Commander Enid Brackett is an active-duty Navy foreign area officer (Africa) serving overseas. Any opinions expressed are her own and are not reflective of the U.S. Government, the U.S. Navy, or her parent command.
U.S. Navy photo by Chief Mass Communication Specialist James E. Foehl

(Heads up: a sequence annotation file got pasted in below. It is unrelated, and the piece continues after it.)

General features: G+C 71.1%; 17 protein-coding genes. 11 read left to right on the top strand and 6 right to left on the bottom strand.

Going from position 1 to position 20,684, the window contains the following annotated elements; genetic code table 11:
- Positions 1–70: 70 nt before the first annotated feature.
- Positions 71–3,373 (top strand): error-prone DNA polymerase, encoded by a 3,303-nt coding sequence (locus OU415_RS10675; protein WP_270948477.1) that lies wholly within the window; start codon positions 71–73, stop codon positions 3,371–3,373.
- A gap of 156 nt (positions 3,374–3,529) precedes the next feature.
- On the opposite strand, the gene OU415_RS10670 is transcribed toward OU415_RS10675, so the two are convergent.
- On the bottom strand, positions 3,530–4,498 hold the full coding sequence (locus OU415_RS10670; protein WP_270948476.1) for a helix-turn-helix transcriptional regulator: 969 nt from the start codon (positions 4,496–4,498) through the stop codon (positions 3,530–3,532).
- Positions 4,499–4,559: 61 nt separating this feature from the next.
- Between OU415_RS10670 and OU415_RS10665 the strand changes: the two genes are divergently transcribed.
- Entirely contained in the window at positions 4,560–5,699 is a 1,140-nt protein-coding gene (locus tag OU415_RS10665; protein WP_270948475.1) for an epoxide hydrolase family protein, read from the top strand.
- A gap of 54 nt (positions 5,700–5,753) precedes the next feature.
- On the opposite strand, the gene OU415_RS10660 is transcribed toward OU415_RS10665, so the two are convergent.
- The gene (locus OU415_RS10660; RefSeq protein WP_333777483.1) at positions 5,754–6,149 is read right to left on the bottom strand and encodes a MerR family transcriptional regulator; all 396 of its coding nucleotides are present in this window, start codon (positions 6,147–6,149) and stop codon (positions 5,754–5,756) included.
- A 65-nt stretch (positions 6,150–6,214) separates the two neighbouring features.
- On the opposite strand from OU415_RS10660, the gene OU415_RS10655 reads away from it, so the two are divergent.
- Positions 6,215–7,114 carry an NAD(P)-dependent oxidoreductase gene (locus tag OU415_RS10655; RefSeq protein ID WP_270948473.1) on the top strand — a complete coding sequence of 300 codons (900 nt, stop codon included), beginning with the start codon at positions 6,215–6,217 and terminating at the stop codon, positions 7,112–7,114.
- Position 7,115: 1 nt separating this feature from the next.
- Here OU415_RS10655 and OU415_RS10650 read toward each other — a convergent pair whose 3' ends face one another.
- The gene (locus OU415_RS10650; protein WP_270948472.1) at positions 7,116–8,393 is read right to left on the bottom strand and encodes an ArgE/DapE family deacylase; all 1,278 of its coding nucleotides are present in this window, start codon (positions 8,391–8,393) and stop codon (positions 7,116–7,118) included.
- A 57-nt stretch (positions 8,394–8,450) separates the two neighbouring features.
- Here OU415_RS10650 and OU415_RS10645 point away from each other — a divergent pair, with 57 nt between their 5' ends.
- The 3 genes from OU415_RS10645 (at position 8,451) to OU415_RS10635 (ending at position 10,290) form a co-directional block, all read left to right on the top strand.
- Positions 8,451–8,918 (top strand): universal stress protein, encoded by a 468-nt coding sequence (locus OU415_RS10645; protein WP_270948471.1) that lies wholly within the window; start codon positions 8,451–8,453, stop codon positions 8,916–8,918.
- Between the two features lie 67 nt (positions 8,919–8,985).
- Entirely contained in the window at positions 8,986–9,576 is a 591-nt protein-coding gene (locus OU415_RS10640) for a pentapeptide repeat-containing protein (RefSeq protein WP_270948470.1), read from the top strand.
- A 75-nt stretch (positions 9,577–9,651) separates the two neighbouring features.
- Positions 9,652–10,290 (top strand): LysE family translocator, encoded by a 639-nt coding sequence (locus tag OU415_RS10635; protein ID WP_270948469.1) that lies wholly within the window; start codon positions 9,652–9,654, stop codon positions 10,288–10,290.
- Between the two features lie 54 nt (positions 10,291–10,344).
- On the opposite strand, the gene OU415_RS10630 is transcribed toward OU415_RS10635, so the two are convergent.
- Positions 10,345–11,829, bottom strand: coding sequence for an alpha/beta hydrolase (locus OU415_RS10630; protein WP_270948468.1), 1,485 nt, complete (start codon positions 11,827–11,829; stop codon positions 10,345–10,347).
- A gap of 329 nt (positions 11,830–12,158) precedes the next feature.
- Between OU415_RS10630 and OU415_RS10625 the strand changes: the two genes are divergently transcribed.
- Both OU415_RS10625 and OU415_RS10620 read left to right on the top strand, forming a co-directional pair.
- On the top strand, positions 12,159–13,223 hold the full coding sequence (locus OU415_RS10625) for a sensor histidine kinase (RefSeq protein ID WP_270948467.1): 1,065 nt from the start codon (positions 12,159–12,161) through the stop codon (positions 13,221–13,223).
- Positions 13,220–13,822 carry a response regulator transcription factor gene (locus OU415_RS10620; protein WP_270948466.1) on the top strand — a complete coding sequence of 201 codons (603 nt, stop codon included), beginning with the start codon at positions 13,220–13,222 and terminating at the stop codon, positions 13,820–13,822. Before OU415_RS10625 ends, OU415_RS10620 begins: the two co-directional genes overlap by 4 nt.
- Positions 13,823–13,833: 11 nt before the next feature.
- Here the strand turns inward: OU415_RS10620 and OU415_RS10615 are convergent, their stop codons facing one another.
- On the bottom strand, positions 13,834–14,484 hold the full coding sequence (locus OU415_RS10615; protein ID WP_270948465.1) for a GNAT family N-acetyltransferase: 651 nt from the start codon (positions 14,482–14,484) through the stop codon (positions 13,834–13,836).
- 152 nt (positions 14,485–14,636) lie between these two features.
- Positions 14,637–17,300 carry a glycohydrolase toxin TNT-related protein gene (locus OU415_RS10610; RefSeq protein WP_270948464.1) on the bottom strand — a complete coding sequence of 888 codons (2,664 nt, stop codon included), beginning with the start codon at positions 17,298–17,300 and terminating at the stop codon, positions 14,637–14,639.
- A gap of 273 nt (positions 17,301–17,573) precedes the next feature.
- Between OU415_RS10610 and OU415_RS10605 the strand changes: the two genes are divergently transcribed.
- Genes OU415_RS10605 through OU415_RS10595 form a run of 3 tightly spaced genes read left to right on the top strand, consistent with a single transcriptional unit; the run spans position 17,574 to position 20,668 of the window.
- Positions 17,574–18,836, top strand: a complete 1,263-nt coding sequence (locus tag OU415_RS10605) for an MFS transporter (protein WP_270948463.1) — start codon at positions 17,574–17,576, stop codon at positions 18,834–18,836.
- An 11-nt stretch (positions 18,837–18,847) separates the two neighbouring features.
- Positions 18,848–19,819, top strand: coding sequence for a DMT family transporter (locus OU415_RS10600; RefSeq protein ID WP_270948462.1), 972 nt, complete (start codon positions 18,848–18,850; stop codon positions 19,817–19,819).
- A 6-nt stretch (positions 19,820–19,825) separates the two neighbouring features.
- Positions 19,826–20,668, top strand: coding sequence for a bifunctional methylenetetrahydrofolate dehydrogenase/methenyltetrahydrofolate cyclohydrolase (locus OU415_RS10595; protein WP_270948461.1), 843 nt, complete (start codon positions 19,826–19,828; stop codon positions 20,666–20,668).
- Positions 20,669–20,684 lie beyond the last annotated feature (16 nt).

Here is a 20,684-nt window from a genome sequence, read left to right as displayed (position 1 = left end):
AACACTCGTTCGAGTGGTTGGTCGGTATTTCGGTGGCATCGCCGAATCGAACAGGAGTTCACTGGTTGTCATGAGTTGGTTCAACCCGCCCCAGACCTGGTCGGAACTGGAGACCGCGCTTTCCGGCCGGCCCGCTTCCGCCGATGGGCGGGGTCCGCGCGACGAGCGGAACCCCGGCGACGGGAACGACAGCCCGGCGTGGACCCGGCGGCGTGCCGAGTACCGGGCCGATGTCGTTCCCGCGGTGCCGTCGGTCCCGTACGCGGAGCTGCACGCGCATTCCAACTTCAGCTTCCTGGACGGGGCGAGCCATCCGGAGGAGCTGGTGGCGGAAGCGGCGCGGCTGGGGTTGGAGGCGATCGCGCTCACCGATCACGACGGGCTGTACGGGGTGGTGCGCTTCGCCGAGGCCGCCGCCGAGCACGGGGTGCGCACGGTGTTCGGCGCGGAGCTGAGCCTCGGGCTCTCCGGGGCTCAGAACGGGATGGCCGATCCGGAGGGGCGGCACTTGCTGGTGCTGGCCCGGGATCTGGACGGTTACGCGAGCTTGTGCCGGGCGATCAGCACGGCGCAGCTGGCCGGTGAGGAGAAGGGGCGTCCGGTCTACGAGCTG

The U.S. Navy recently introduced a number of new policies that significantly change women’s uniforms to make them more closely resemble men’s uniforms. The changes have not been without controversy and I’ve read with keen interest the ever-growing barrage of commentaries and complaints. Welcomed or not, the human reaction to change is almost always angst, and the Navy’s recent uniform changes do not deviate from the norm.Many decry the loss of a traditional female uniform design that was largely unchanged since women first entered naval service, saying that such change to enforce more gender neutrality flies in the face of diversity, which appreciates differences rather than tries to diminish them. On top of this is the argument that it’s yet another superfluous change and waste of money. To my sisters in arms, I ask that we focus on what is really important in our lives and careers, because this just doesn’t matter.